City Of God – Malevolent Archetypes

Quick Thoughts: City Of God (Cidade de Deus, 2002)

Made by Fernando Meirelles and Kátia Lund, this is the Brazilian film of the series.

City Of God

Whilst I wouldn’t say that this is a modern masterpiece, I would certainly say that City Of God is a tremendous movie. Primarily, it is a great example of hyperlink cinema and incredible world building. Added to this are a plethora of great characters and an engaging story. The only downfalls with City Of God in my view would then be that there’s too much of a focus on style as opposed to content and story. This isn’t an overwhelmingly damaging negative of this movie, there is just a bit too much of a concentration on form and plot that leaves the aesthetics and brutal nature of this narrative more of a spectacle and less of an artful means of building, commenting and projecting a world.

With that said, City Of God does quite well in constructing a story about the cycle of poverty and violence. However, this is nothing incredibly original and this narrative, in all honesty, doesn’t say much more than films such as Los Salvadorian and Bicycle Thieves – which are undeniably great–even masterpieces. But, utilising the brilliant editing, style and structure of this narrative, City Of God does manage to conjure an incredibly nihilist sense of despair through its projection of endless malevolence, violence and crime. This is by and large captured by Lil’ Z, who is one of the most vindictive motherfuckers ever put to screen. His character perfectly encapsulates a force in society and human nature that is relentlessly violent and destructive. And so it’s despite the order he brings to his City Of God that Lil’ Z represents chaos of the most poisonous kind; he is structural chaos that is embedded deeply into a community and society. Because Lil’ Z encapsulates this archetype with such visceral verisimilitude, there arises that immense sense of meaninglessness and insurmountable evil from City Of God when it ends so openly, imbued only with an unstable sense of resolve.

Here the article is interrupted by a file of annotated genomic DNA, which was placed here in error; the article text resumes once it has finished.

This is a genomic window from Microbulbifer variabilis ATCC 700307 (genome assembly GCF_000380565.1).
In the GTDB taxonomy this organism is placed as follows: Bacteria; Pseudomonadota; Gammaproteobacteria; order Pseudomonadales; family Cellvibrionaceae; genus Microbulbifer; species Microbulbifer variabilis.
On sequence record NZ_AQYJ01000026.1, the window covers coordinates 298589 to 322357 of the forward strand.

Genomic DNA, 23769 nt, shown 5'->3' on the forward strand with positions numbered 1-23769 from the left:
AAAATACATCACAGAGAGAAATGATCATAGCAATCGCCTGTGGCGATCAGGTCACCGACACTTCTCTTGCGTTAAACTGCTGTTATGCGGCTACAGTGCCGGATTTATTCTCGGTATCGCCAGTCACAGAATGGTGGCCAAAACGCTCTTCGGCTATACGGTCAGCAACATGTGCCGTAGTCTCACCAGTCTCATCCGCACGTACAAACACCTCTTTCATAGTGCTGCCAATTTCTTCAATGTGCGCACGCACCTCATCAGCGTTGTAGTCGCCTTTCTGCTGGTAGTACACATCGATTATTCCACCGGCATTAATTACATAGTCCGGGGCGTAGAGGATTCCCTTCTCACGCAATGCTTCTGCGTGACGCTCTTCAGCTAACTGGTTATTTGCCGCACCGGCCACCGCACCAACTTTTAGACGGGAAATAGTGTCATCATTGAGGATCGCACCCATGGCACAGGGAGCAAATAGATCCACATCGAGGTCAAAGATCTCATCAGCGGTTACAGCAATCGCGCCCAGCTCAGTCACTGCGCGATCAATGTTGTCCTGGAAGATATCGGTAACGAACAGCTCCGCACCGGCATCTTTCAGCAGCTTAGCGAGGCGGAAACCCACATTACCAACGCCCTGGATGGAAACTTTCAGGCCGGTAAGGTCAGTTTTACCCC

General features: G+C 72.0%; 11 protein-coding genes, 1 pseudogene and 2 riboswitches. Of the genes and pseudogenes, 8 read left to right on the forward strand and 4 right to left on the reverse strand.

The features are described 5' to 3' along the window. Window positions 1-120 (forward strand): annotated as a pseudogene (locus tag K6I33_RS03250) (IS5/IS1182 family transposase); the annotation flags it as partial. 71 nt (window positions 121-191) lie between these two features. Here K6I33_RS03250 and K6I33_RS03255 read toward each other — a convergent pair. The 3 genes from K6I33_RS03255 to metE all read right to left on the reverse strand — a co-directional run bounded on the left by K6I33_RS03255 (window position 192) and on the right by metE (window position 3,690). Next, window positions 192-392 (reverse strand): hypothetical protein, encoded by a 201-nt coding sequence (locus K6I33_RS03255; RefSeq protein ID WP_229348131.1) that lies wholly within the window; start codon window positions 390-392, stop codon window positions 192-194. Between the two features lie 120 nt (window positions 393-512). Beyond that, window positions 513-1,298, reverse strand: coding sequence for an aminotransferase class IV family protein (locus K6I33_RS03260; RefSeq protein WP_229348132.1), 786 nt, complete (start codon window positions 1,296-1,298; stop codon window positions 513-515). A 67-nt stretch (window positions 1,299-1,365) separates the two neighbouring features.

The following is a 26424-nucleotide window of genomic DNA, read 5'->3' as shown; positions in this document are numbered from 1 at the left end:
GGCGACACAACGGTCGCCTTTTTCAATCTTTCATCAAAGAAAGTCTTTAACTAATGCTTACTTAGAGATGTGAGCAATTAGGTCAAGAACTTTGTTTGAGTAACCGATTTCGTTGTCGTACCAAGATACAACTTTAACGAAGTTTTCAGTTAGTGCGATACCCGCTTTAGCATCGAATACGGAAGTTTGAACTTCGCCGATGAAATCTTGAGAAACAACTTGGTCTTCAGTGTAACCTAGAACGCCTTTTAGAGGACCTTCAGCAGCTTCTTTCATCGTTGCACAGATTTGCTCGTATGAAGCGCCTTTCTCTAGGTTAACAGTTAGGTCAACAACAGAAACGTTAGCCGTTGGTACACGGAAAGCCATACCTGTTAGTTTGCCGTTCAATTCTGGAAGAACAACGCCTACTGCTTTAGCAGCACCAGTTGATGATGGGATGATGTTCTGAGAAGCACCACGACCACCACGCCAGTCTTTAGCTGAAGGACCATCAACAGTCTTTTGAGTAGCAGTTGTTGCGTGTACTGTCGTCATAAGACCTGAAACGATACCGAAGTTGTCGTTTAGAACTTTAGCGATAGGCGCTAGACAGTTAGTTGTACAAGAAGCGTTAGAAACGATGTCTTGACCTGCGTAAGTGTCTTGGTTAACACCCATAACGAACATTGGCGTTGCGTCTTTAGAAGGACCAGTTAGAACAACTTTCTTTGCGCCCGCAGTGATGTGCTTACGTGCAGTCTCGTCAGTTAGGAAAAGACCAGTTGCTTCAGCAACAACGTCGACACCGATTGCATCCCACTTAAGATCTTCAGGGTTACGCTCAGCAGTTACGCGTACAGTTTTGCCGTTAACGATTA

It’s this that makes City Of God such a worthwhile movie, one that should be watched for its use of this evil archetype. So, whilst wouldn’t say that this is a movie I can revisit often as it is one you dread going into because of its devastating impact, City Of God is undeniably brilliant and a movie everyone needs to see at least once.

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